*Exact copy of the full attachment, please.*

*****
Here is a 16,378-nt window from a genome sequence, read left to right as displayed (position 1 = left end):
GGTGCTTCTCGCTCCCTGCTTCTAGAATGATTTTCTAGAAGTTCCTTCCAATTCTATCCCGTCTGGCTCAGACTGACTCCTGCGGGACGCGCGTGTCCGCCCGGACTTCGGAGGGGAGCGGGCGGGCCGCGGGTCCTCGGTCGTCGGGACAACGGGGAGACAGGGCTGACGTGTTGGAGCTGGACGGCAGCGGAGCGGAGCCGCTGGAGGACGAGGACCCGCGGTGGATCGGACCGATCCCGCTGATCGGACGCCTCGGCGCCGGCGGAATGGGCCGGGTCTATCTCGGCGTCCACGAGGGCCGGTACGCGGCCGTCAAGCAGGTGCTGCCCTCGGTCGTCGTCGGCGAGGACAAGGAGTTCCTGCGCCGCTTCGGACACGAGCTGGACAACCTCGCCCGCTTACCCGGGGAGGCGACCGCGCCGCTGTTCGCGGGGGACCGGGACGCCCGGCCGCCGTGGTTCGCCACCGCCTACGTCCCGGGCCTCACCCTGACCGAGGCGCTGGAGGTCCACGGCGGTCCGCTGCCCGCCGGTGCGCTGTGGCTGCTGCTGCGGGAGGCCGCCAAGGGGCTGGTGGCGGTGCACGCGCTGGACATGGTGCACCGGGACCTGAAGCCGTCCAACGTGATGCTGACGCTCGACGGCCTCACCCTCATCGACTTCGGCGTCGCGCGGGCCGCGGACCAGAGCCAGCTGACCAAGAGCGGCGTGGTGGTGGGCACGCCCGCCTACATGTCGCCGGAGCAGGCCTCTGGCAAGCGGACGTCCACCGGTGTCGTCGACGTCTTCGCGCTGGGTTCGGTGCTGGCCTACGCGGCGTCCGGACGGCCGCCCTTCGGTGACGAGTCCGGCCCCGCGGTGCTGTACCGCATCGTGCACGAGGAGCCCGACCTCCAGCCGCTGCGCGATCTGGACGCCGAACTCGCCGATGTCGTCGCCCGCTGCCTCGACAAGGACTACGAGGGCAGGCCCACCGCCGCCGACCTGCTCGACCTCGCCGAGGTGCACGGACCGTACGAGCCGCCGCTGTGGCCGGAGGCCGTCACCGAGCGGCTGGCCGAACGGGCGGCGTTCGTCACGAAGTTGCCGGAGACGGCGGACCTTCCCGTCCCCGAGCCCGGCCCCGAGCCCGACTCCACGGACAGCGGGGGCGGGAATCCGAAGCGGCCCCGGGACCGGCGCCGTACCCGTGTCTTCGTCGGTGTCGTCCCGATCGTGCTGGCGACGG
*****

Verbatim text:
Here is a 16,378-nt window from a genome sequence, read left to right as displayed (position 1 = left end):
GGTGCTTCTCGCTCCCTGCTTCTAGAATGATTTTCTAGAAGTTCCTTCCAATTCTATCCCGTCTGGCTCAGACTGACTCCTGCGGGACGCGCGTGTCCGCCCGGACTTCGGAGGGGAGCGGGCGGGCCGCGGGTCCTCGGTCGTCGGGACAACGGGGAGACAGGGCTGACGTGTTGGAGCTGGACGGCAGCGGAGCGGAGCCGCTGGAGGACGAGGACCCGCGGTGGATCGGACCGATCCCGCTGATCGGACGCCTCGGCGCCGGCGGAATGGGCCGGGTCTATCTCGGCGTCCACGAGGGCCGGTACGCGGCCGTCAAGCAGGTGCTGCCCTCGGTCGTCGTCGGCGAGGACAAGGAGTTCCTGCGCCGCTTCGGACACGAGCTGGACAACCTCGCCCGCTTACCCGGGGAGGCGACCGCGCCGCTGTTCGCGGGGGACCGGGACGCCCGGCCGCCGTGGTTCGCCACCGCCTACGTCCCGGGCCTCACCCTGACCGAGGCGCTGGAGGTCCACGGCGGTCCGCTGCCCGCCGGTGCGCTGTGGCTGCTGCTGCGGGAGGCCGCCAAGGGGCTGGTGGCGGTGCACGCGCTGGACATGGTGCACCGGGACCTGAAGCCGTCCAACGTGATGCTGACGCTCGACGGCCTCACCCTCATCGACTTCGGCGTCGCGCGGGCCGCGGACCAGAGCCAGCTGACCAAGAGCGGCGTGGTGGTGGGCACGCCCGCCTACATGTCGCCGGAGCAGGCCTCTGGCAAGCGGACGTCCACCGGTGTCGTCGACGTCTTCGCGCTGGGTTCGGTGCTGGCCTACGCGGCGTCCGGACGGCCGCCCTTCGGTGACGAGTCCGGCCCCGCGGTGCTGTACCGCATCGTGCACGAGGAGCCCGACCTCCAGCCGCTGCGCGATCTGGACGCCGAACTCGCCGATGTCGTCGCCCGCTGCCTCGACAAGGACTACGAGGGCAGGCCCACCGCCGCCGACCTGCTCGACCTCGCCGAGGTGCACGGACCGTACGAGCCGCCGCTGTGGCCGGAGGCCGTCACCGAGCGGCTGGCCGAACGGGCGGCGTTCGTCACGAAGTTGCCGGAGACGGCGGACCTTCCCGTCCCCGAGCCCGGCCCCGAGCCCGACTCCACGGACAGCGGGGGCGGGAATCCGAAGCGGCCCCGGGACCGGCGCCGTACCCGTGTCTTCGTCGGTGTCGTCCCGATCGTGCTGGCGACGG